Suspect arrested in dozens of burglaries

ARLINGTON — A man who reportedly boasted to police about his burglary skills in mid-April was unknowingly the target of investigations into dozens of break-ins in least three counties.

He was arrested Thursday in Arlington after someone became suspicious when they saw a man walking around during the daytime in dark clothes with his face hidden.

The Marysville man, 32, was jailed in connection with a fresh string of burglaries in Snohomish County, including six in Arlington. He’s also the suspect in dozens of other burglaries at businesses throughout Snohomish, King and Skagit counties.

The man reportedly has told police that he broke into businesses for the “thrill.”

Police say the man stole cash, lottery tickets and thousands of dollars’ worth of cigarettes. He also nabbed an over-the-counter medication used to “clean” urine to help the user pass drug tests.

In recent weeks, the man has been questioned by police from Arlington and Lake Stevens and sheriff’s detectives from Snohomish and King counties.

A Snohomish County judge Friday set bail at $300,000.

The burglary methods varied, but at most of the businesses that were hit, telephone wires were sliced and glass doors and windows smashed.

It wasn’t about skill. The burglar reportedly cut any wires he could find as a strategy to avoid setting off alarms, Arlington city spokeswoman Kristin Banfield said.

“He definitely has been very busy, and we’re very happy that he’s in custody now,” she said.

In some of the cases, the burglar used a saw to cut into safes to get at the cash inside.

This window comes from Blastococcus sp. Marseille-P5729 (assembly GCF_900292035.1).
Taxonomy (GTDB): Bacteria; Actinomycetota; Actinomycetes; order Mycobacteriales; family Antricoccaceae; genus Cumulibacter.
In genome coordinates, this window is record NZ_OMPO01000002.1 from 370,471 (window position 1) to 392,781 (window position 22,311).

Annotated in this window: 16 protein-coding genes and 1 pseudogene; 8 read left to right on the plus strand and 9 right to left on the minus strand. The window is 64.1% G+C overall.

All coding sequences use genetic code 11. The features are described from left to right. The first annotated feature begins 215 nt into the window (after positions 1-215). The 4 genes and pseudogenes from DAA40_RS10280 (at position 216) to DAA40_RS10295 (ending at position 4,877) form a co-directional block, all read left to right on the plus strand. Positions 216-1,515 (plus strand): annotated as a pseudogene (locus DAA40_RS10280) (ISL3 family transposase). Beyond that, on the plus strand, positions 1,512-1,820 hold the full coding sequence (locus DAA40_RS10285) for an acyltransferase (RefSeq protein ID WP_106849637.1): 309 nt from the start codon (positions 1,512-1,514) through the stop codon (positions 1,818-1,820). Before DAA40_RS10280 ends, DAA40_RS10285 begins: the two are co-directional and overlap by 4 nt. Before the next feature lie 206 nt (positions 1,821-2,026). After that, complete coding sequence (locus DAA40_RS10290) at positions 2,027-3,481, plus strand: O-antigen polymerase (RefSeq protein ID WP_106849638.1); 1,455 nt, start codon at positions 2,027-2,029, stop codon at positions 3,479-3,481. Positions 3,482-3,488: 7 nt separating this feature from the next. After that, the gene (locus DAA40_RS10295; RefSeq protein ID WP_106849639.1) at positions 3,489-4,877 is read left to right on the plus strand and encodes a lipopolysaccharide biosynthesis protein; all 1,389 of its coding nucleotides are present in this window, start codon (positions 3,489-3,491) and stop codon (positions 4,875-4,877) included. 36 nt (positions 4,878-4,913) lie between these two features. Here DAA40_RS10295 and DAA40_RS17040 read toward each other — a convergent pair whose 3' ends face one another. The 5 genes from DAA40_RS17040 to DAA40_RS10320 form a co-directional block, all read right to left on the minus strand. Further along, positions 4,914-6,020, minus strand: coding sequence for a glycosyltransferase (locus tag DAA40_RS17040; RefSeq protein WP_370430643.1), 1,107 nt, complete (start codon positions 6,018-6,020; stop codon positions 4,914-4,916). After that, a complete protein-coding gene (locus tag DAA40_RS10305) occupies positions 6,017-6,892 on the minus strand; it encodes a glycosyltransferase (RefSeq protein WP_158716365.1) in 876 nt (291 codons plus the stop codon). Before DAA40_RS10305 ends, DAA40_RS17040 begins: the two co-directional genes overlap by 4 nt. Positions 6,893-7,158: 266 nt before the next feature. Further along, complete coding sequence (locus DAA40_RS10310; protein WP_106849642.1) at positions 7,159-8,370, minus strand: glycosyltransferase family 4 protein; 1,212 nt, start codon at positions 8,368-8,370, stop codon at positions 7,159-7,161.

At one business, he reportedly sawed into the back of an ATM. He got into one of the machine’s compartments, but not the one containing the money.

The business later told police that petty cash and checks also were untouched.

Arlington police detectives this week traced the man to an Arlington motel.

Investigators earlier this month wrote in court papers that during interviews with the man, they asked him if he was upset about not getting any money out of the ATM.

“No, it’s the price of doing business,” he reportedly said. “Sometimes you don’t get anything.”

At the time, the man was arrested for investigation of a Lynnwood burglary, and he admitted to about a dozen more. He reportedly promised police he’d stop because his girlfriend was pregnant and he was going to try to take care of her.

Rikki King: 425-339-3449; rking@heraldnet.com

More in Local News

Young woman missing from Mukilteo found safe

She called her parents and told them she was at a museum in Seattle.

Mom and brother turn in suspect in Stanwood robberies

The man is suspected of robbing the same gas station twice, and apologizing to the clerk afterward.

Derrick “Wiz” Crawford, 22, is a suspect in the homicide of his roommate. (Edmonds Police Department)
Roommate suspected in Edmonds killing found hiding in closet

Police had been searching for him for 10 days before locating him at a house in Everett.

Video shows man suspected of attacking a woman in Edmonds

The man allegedly threw her on the ground, then ran away after the she began kicking and screaming.

Navy to put filter in Coupeville’s contaminated water system

Chemicals from firefighting foam was found in the town’s drinking water.

Officials to test sanity of suspect in Everett crime spree

He allegedly tried to rob and clobber a transit worker, then fled and struggled with police.

Katharine Graham, then CEO and chairwoman of the board of The Washington Post Co., looks over a copy of The Daily Herald with Larry Hanson, then The Herald’s publisher, during her visit to Everett on Sept. 20, 1984. The Washington Post Co. owned The Herald from 1978 until 2013. (Herald archives)
Everett’s brush with Katharine Graham, leader of ‘The Post’

Retired Herald publisher Larry Hanson recalls The Washington Post publisher’s visits.

Former Monroe cop loses appeal on sex crimes conviction

Once a highly respected officer, he was found guilty of secretly videotaping his kids’ babysitter.

Families seek to change wrongful death law

A bill would allow or parents or siblings who wish to pursue a suit for an unmarried, childless adult.

Most Read